After an eight-year break from playing her most iconic character—The X-Files movie was released in 2008—Anderson returned to the role of Dana Scully in the 2016 show revival. “I struggled in the first week,” she told Net-A-Porter. “I was trying to find the Scully of the past, rather than accepting time had passed. She and Mulder aren’t together and she’s carved out a world for herself, in medicine, working with a particular disease, with children, assisting surgeons. You get the sense that she goes to work, she goes to her apartment, and that’s her life. There is something missing and, of course, the thing that’s missing is Mulder.”

5. ANDERSON AND JAMIE DORNAN DIDN’T GET TO SPEND A LOT OF TIME TOGETHER ON THE FALL.

The cat-and-mouse relationship between Detective Superintendent Stella Gibson and serial killer Paul Spector climaxed when the two finally shared a long scene together in the final episode of The Fall's second season, in 2015. “After the first series people would come up to me and say, ‘I love The Fall ... what’s Gillian Anderson like to work with?’” Dornan told The Independent. “And I’d say, ‘I’ve no idea.’” Going forward, the actors got to act in more scenes together. Offscreen, though, they didn’t spend much time together, because of scheduling conflicts.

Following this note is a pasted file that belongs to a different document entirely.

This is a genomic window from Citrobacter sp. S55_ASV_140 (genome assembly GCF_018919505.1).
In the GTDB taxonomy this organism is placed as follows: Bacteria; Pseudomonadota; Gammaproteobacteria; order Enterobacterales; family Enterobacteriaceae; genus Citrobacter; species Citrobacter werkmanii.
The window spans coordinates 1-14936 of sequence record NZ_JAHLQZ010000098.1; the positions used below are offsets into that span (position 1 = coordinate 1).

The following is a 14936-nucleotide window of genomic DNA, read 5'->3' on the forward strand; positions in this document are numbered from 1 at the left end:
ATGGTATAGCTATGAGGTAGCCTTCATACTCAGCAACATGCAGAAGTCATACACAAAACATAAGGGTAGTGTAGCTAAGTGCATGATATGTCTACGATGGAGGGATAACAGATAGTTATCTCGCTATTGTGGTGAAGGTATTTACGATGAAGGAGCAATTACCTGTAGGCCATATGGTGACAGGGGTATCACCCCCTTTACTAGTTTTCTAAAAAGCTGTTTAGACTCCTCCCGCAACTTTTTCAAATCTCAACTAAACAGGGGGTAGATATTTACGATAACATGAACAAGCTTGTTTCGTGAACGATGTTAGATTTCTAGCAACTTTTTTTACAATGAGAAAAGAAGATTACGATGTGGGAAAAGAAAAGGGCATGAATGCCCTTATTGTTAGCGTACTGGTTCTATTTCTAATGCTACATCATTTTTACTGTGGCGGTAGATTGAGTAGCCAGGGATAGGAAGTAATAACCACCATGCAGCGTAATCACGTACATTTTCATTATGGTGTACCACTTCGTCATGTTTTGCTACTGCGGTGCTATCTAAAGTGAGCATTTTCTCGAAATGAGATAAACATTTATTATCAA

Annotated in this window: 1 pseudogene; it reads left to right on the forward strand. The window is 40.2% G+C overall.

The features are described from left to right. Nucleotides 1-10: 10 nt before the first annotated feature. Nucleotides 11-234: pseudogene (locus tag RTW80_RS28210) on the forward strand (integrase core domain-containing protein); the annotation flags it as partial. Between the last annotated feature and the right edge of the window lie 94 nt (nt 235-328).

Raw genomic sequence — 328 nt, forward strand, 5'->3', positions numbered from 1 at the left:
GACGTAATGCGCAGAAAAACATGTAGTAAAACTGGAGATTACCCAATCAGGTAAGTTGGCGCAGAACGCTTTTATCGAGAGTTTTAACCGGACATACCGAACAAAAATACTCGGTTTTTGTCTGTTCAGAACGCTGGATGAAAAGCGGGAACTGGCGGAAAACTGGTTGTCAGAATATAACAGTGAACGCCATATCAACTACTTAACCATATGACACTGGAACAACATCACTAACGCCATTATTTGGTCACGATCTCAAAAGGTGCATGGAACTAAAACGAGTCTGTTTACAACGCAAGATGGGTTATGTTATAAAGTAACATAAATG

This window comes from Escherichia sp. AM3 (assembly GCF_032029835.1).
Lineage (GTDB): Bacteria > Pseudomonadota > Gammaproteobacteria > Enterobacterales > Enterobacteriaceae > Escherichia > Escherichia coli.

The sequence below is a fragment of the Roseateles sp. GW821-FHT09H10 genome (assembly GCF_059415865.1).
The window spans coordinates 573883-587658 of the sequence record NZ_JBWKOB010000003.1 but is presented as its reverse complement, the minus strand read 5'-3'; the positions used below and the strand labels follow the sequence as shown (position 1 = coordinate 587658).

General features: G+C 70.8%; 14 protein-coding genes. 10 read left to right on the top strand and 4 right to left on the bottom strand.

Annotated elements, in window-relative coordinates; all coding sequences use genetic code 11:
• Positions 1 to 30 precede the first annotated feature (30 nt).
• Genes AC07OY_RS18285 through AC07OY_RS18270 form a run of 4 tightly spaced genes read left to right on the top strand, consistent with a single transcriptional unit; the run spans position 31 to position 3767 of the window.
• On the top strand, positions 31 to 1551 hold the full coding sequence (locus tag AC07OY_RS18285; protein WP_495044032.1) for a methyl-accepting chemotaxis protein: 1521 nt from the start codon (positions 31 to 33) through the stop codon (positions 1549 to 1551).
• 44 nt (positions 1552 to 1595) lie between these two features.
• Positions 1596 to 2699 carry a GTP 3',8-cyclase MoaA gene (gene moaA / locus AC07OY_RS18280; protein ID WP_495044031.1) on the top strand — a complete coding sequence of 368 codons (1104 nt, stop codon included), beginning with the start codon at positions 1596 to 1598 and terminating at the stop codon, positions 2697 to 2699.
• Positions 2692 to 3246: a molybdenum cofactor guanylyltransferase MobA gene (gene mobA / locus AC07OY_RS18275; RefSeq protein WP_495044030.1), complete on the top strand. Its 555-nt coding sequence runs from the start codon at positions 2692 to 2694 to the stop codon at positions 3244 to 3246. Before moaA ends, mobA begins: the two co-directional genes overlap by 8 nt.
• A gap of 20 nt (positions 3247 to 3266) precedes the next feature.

“I saw her three times during the first series: the read-through, one moment we had in the corridor of the police station, and then one day in the make-up trailer when she was working in the morning and I was working in the afternoon," Dornan explained. "Generally it was either a ‘Jamie day’ or a ‘Gillian day,' and Gillian has a young family as do I, so any time off I wasn’t in Belfast, I was back with my family. We didn’t see each other at all until we did all this press together and getting to know each other in the joint interviews.”

6. SHE THINKS HER HONESTY IS WHAT DRAWS FEMALE FANS.

Gillian Anderson in 'The Spy Who Dumped Me' (2018)
Hopper Stone, Lionsgate Entertainment

When discussing why so many women seem to "fangirl" her, Anderson told Net-A-Porter she thinks it's because she champions women. “I tell people when they are beautiful, I tell other actresses when I think their work is amazing ... So I think women feel relatively comfortable in my presence,” she said. “Also, because I’m not perfect, you know? I’ve got flabby thighs, I’m aging and I’m 5-feet-3-inches. I talk about my failing in contemporary society in terms of gyms or food or whatever. I think there’s a polite appreciation that I’m honest.”

As far as her male fans go, she thinks it's because she played a sex symbol on The Fall. “For the photo op [at Comic-Con] there was a line out the door of men, which has never been my experience before," she said. "With women, it feels more like it’s the mix of the human being and the characters that I choose, whereas, on that day anyway, the men were hooking into a specific character and a specific aspect, which was sex appeal.”